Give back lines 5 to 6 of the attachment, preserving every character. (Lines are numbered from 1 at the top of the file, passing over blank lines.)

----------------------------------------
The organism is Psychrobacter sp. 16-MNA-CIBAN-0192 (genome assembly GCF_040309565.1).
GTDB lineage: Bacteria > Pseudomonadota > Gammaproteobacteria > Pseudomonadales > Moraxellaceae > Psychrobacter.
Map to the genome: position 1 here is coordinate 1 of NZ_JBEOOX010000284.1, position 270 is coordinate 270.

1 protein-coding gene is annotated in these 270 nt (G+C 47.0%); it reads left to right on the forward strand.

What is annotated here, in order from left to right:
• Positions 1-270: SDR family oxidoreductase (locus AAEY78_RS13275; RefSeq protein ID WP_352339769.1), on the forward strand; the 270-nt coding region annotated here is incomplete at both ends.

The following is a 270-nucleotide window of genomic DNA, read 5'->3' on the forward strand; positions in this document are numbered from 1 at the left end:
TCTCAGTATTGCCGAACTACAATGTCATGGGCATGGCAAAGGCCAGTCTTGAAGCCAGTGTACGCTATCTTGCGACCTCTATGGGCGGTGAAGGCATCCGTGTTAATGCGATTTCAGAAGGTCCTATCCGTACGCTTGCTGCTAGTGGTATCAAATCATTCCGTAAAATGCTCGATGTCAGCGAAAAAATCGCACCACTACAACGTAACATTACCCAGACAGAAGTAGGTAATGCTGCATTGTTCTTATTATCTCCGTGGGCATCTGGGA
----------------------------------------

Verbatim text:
What is annotated here, in order from left to right:
• Positions 1-270: SDR family oxidoreductase (locus AAEY78_RS13275; RefSeq protein ID WP_352339769.1), on the forward strand; the 270-nt coding region annotated here is incomplete at both ends.